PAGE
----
Re: TTS as surrogate for noise exposure measurement (Bastian Epp )

Subject: Re: TTS as surrogate for noise exposure measurement
From:    Bastian Epp  <bepp@xxxxxxxx>
Date:    Tue, 16 Apr 2013 09:49:01 +0200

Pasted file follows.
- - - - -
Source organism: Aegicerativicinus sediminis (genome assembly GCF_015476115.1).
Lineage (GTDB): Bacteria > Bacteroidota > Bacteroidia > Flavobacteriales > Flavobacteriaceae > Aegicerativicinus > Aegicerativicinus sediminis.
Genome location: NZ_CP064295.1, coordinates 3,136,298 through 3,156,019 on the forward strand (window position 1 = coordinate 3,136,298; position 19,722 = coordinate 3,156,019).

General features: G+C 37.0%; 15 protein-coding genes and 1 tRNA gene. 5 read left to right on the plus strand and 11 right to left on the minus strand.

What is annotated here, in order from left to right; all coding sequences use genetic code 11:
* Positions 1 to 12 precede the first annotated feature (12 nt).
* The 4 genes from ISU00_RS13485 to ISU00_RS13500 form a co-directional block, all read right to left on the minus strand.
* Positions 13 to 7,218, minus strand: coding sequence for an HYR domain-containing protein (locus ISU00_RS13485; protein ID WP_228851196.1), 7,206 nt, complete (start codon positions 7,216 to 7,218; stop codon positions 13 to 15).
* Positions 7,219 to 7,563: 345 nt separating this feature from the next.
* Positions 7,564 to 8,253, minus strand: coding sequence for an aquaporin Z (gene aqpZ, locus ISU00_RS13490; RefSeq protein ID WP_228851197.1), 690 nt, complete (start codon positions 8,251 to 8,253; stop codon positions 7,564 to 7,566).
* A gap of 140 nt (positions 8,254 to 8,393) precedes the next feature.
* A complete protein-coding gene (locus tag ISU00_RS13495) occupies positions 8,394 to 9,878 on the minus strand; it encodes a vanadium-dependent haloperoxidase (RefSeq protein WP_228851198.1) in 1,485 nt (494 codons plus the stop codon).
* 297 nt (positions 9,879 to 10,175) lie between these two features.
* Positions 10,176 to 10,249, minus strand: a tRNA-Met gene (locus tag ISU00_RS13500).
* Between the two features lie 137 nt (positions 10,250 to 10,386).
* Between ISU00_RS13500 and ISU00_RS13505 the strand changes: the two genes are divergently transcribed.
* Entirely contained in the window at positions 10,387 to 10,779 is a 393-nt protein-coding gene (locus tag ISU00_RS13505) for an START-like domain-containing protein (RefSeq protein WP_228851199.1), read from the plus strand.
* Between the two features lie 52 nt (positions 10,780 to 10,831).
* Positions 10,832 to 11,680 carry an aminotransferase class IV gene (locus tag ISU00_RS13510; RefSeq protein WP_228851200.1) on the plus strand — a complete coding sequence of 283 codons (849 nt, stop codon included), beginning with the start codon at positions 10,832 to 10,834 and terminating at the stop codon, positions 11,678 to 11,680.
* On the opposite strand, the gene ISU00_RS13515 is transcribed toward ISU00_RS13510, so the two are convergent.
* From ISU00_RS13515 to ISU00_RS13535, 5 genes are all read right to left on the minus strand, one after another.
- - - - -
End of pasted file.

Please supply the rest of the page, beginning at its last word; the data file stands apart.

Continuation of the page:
Hi Bob, list! Just some thoughts from my side: - TTS has (if evoked by not-so dangerous exposure) a rather short time constant - I think for levels around 80 dB (don't nail me down on that) that is below (some) 10 minutes. Everything above (evoking longer lasting TTS) might be slightly longer. I recall that 2 (?) years ago there was a study by Chris Plack on Night club sounds (presented at BSA)...maybe there you find some more reliable data re the time constants ion connection with music. - Just measuring a pure-tone threshold might not be the best idea. Due to fine structure effects (e.g., work of Glenis Long et al.) you might misinterpret the result of there is a slight shift in FS due to whatever effect. FS is in general rather stable on the big picture, but for a pure tone I would not rely on the precision for a single point. If such an approach was taken, use either wobble-tones (with a frequency modulation, proposed by Zwicker) or narrowband noise. [I would rather suggest to get rid of in-ear headphones and to limit the level to a "comfortable" loudness (maybe evaluated with some weirdo Modern-Talking song to get rid of preference effects). The fear of damaging the innear ear without being a chicken should be the best protection...] Bests BAstian On 15/04/13 15:02, Bob Masta wrote: > I've been contacted by a young person in Hungary who is > concerened that his music listening habits may be damaging > his hearing. He saw that my Daqarta software has a built- > in SPL meter feature, and he wanted to know how to use it > to measure the headphone level of his music, so he could > keep it under 80 dB SPL. > > Unfortunately, he says he can't afford a calibrated > microphone, which would of course be needed for any SPL > measurements. > > Since this is just for "casual" purposes, not research, > etc, he'd probably be happy with some sort of rule-of-thumb > metric... but I don't know of any. I'm thinking here of > non-technical things like they recommend for aerobic > exercise, such as "walk fast enough so that you can just > barely carry on a conversation"... only for hearing. > (Anyone?) > > One problem is that I can't think of any household sounds > with a standard loudness. Another is that if he already > has some PTS he would get false assurance that his > listening levels were not too loud. > > So my question for the group is about using TTS. The > beauty of this is that it requires no absolute calibration. > He could measure his threshold at some specified frequency > in the morning before he starts his music listening, and > record the level in dB relative to full scale (whatever it > might actually be), then repeat it after listening and take > the difference. He can use Daqarta to do this for free. > > I think if he finds *any* shift it means his music is too > loud, but the converse is probably not true... especially > if there is already some PTS, which would presumably reduce > the amount of TTS. True? Any thoughts on this whole > approach? > > I have discarded one possible alternative approach, which > would be to listen at his usual level, then reduce the > level until he can just barely hear it and record how much > reduction that took. The problem with this dB-above- > threshold measurement is once again that if there is PTS > his higher threshold would make his music measure softer. > > Any other ideas? > > Thanks, and best regards, > > > > > Bob Masta > > D A Q A R T A > Data AcQuisition And Real-Time Analysis > > Scope, Spectrum, Spectrogram, Signal Generator > Science with your sound card! -- Bastian Epp Assistant Professor DTU Electrical Engineering ------------------------------------ Technical University of Denmark Department of Electrical Engineering ěrsteds Plads Building 352 2800 Kgs. Lyngby Direct +45 45253953 bepp@xxxxxxxx

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